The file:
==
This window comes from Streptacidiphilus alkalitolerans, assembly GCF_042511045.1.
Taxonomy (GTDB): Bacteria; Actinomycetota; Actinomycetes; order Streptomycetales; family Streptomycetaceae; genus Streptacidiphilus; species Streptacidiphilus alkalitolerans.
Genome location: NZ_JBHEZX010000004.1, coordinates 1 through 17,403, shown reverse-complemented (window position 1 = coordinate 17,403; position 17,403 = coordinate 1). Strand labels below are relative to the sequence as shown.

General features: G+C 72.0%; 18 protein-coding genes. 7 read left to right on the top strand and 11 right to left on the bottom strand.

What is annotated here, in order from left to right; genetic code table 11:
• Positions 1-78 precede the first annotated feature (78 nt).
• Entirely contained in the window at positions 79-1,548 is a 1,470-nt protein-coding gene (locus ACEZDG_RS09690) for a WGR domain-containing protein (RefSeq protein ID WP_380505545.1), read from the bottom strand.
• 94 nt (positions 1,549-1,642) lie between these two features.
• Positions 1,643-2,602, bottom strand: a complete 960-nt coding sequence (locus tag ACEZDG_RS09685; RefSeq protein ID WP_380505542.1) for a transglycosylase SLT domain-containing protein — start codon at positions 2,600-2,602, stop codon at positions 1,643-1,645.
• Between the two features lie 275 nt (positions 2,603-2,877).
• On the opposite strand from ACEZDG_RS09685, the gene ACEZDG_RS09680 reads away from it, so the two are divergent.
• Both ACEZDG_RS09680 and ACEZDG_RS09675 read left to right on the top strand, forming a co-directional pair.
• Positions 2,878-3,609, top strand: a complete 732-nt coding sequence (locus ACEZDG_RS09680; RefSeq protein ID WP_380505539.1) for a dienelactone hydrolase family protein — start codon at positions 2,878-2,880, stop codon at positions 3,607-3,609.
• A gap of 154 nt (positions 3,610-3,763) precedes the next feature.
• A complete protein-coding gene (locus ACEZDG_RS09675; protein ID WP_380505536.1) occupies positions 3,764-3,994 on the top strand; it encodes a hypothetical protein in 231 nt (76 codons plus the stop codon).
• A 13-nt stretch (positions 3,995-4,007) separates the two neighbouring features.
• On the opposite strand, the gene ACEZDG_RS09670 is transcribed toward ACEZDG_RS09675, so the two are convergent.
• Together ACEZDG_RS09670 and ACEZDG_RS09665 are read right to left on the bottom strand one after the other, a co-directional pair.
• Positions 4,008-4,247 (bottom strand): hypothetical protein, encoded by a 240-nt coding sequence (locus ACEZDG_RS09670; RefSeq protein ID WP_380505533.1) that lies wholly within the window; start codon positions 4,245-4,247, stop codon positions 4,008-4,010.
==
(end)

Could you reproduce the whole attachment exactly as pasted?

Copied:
This window comes from Streptacidiphilus alkalitolerans, assembly GCF_042511045.1.
Taxonomy (GTDB): Bacteria; Actinomycetota; Actinomycetes; order Streptomycetales; family Streptomycetaceae; genus Streptacidiphilus; species Streptacidiphilus alkalitolerans.
Genome location: NZ_JBHEZX010000004.1, coordinates 1 through 17,403, shown reverse-complemented (window position 1 = coordinate 17,403; position 17,403 = coordinate 1). Strand labels below are relative to the sequence as shown.

General features: G+C 72.0%; 18 protein-coding genes. 7 read left to right on the top strand and 11 right to left on the bottom strand.

What is annotated here, in order from left to right; genetic code table 11:
• Positions 1-78 precede the first annotated feature (78 nt).
• Entirely contained in the window at positions 79-1,548 is a 1,470-nt protein-coding gene (locus ACEZDG_RS09690) for a WGR domain-containing protein (RefSeq protein ID WP_380505545.1), read from the bottom strand.
• 94 nt (positions 1,549-1,642) lie between these two features.
• Positions 1,643-2,602, bottom strand: a complete 960-nt coding sequence (locus tag ACEZDG_RS09685; RefSeq protein ID WP_380505542.1) for a transglycosylase SLT domain-containing protein — start codon at positions 2,600-2,602, stop codon at positions 1,643-1,645.
• Between the two features lie 275 nt (positions 2,603-2,877).
• On the opposite strand from ACEZDG_RS09685, the gene ACEZDG_RS09680 reads away from it, so the two are divergent.
• Both ACEZDG_RS09680 and ACEZDG_RS09675 read left to right on the top strand, forming a co-directional pair.
• Positions 2,878-3,609, top strand: a complete 732-nt coding sequence (locus ACEZDG_RS09680; RefSeq protein ID WP_380505539.1) for a dienelactone hydrolase family protein — start codon at positions 2,878-2,880, stop codon at positions 3,607-3,609.
• A gap of 154 nt (positions 3,610-3,763) precedes the next feature.
• A complete protein-coding gene (locus ACEZDG_RS09675; protein ID WP_380505536.1) occupies positions 3,764-3,994 on the top strand; it encodes a hypothetical protein in 231 nt (76 codons plus the stop codon).
• A 13-nt stretch (positions 3,995-4,007) separates the two neighbouring features.
• On the opposite strand, the gene ACEZDG_RS09670 is transcribed toward ACEZDG_RS09675, so the two are convergent.
• Together ACEZDG_RS09670 and ACEZDG_RS09665 are read right to left on the bottom strand one after the other, a co-directional pair.
• Positions 4,008-4,247 (bottom strand): hypothetical protein, encoded by a 240-nt coding sequence (locus ACEZDG_RS09670; RefSeq protein ID WP_380505533.1) that lies wholly within the window; start codon positions 4,245-4,247, stop codon positions 4,008-4,010.